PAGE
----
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Reforming LIBOR and Other Financial Market Benchmarks

Author

Listed:
  • Darrell Duffie
  • Jeremy C. Stein

Abstract

LIBOR is the London Interbank Offered Rate: a measure of the interest rate at which large banks can borrow from one another on an unsecured basis. LIBOR is often used as a benchmark rate—meaning that the interest rates that consumers and businesses pay on trillions of dollars in loans adjust up and down contractually based on movements in LIBOR. Investors also rely on the difference between LIBOR and various risk-free interest rates as a gauge of stress in the banking system. Benchmarks such as LIBOR therefore play a central role in modern financial markets. Thus, news reports in 2008 revealing widespread manipulation of LIBOR threatened the integrity of this benchmark and lowered trust in financial markets. We begin with a discussion of the economic role of benchmarks in reducing market frictions. We explain how manipulation occurs in practice, and illustrate how benchmark definitions and fixing methods can mitigate manipulation. We then turn to an overall policy approach for reducing the susceptibility of LIBOR to manipulation before focusing on the practical problem of how to make an orderly transition to alternative reference rates without raising undue legal risks.

Suggested Citation

  • Darrell Duffie & Jeremy C. Stein, 2015. "Reforming LIBOR and Other Financial Market Benchmarks," Journal of Economic Perspectives, American Economic Association, vol. 29(2), pages 191-212, Spring.
  • Handle: RePEc:aea:jecper:v:29:y:2015:i:2:p:191-212
    Note: DOI: 10.1257/jep.29.2.191
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    File URL: http://www.aeaweb.org/articles.php?doi=10.1257/jep.29.2.191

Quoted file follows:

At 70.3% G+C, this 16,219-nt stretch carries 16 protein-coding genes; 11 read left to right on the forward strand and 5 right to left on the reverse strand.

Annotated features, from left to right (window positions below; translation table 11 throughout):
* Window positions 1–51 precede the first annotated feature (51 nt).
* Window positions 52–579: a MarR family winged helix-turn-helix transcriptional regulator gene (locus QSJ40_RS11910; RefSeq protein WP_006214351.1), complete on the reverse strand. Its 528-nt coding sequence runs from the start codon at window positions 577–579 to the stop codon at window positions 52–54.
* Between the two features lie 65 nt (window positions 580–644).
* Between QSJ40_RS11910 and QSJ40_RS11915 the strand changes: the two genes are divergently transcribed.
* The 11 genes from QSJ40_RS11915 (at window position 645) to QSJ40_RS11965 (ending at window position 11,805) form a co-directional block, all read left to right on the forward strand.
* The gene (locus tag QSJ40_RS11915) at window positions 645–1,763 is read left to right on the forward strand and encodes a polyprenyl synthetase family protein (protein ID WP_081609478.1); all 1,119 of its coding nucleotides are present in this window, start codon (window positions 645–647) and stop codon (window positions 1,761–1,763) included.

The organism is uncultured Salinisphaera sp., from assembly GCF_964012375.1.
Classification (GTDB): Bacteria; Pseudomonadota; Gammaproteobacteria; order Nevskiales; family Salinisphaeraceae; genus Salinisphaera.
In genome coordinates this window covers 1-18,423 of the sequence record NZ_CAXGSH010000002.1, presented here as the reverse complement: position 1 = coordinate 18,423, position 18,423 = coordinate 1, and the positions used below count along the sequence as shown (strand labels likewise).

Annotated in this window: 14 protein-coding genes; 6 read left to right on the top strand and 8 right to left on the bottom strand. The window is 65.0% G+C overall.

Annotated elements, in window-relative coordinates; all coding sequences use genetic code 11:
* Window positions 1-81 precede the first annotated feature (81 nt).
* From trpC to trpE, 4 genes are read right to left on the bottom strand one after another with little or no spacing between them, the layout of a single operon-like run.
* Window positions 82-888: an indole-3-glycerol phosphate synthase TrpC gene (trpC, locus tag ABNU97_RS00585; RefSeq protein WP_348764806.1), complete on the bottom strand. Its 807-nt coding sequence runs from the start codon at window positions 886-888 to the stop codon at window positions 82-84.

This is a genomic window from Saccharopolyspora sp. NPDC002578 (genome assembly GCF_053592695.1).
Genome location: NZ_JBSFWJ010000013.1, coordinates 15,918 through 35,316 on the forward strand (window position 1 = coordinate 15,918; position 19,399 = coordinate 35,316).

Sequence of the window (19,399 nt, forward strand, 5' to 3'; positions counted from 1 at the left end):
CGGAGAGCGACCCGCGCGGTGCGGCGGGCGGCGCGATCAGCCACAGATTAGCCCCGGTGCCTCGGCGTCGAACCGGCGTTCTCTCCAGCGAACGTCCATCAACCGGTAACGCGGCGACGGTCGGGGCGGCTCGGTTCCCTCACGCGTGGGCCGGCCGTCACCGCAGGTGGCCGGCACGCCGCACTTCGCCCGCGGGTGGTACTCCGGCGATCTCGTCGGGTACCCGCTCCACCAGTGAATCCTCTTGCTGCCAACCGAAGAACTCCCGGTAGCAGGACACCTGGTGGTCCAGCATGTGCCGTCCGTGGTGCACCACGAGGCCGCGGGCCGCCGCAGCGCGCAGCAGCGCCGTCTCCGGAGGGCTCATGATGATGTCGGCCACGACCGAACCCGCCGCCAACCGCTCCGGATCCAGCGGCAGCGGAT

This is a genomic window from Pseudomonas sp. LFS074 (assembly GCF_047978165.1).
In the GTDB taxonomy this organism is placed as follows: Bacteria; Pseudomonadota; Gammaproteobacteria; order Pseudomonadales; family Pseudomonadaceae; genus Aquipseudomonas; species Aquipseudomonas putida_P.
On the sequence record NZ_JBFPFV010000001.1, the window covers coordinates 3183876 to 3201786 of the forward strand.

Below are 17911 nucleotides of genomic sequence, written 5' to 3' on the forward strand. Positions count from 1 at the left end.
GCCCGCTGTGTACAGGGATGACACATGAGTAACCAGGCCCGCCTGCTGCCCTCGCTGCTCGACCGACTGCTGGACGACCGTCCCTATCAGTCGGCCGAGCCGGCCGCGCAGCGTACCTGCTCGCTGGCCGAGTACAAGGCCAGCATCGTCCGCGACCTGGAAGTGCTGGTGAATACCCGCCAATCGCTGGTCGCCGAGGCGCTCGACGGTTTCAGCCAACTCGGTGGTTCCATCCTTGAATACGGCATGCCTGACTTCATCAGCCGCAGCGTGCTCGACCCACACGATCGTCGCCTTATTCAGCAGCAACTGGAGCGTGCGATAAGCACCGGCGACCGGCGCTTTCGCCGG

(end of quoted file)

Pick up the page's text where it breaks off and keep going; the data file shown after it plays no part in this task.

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    File URL: http://www.aeaweb.org/jep/ds/2902/29020191_ds.zip
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    References listed on IDEAS

    as
    1. Darrell Duffie & David R. Skeie & James Vickery, 2013. "A sampling-window approach to transactions-based Libor fixing," Staff Reports 596, Federal Reserve Bank of New York.
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    Citations

    Blog mentions

    As found by EconAcademics.org, the blog aggregator for Economics research:
    1. Eclipsing LIBOR
      by Steve Cecchetti and Kim Schoenholtz in Money, Banking and Financial Markets on 2017-09-04 17:29:38

    Citations

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    Cited by:

    1. Nuria Boot & Timo Klein & Maarten Pieter Schinkel, 2017. "Collusive Benchmark Rates Fixing," Discussion Papers of DIW Berlin 1715, DIW Berlin, German Institute for Economic Research.
    2. Aneta Hryckiewicz & Piotr Mielus & Karolina Skorulska & Malgorzata Snarska, 2018. "Does a bank levy increase frictions on the interbank market?," Working Papers 2018-033, Warsaw School of Economics, Collegium of Economic Analysis.
    3. repec:eee:intfin:v:54:y:2018:i:c:p:78-97 is not listed on IDEAS
    4. Stenfors, Alexis, 2018. "Bid-ask spread determination in the FX swap market: Competition, collusion or a convention?," Journal of International Financial Markets, Institutions and Money, Elsevier, vol. 54(C), pages 78-97.
    5. Nils Herger, 2017. "Testing the interest parity condition with Irving Fisher's example of Indian rupee and sterling bonds in the London financial market (1869 - 1906)," Working Papers 17.04, Swiss National Bank, Study Center Gerzensee.
    6. Nuria Boot & Timo Klein & Maarten Pieter Schinkel, 2017. "Collusive Benchmark Rates Fixing," Tinbergen Institute Discussion Papers 17-122/VII, Tinbergen Institute, revised 01 May 2018.
    7. Piotr Mielus, 2016. "Dylematy reformy indeksów rynku finansowego," Gospodarka Narodowa, Warsaw School of Economics, issue 4, pages 91-114.

    More about this item

    JEL classification:

    • G21 - Financial Economics - - Financial Institutions and Services - - - Banks; Other Depository Institutions; Micro Finance Institutions; Mortgages
    • G28 - Financial Economics - - Financial Institutions and Services - - - Government Policy and Regulation

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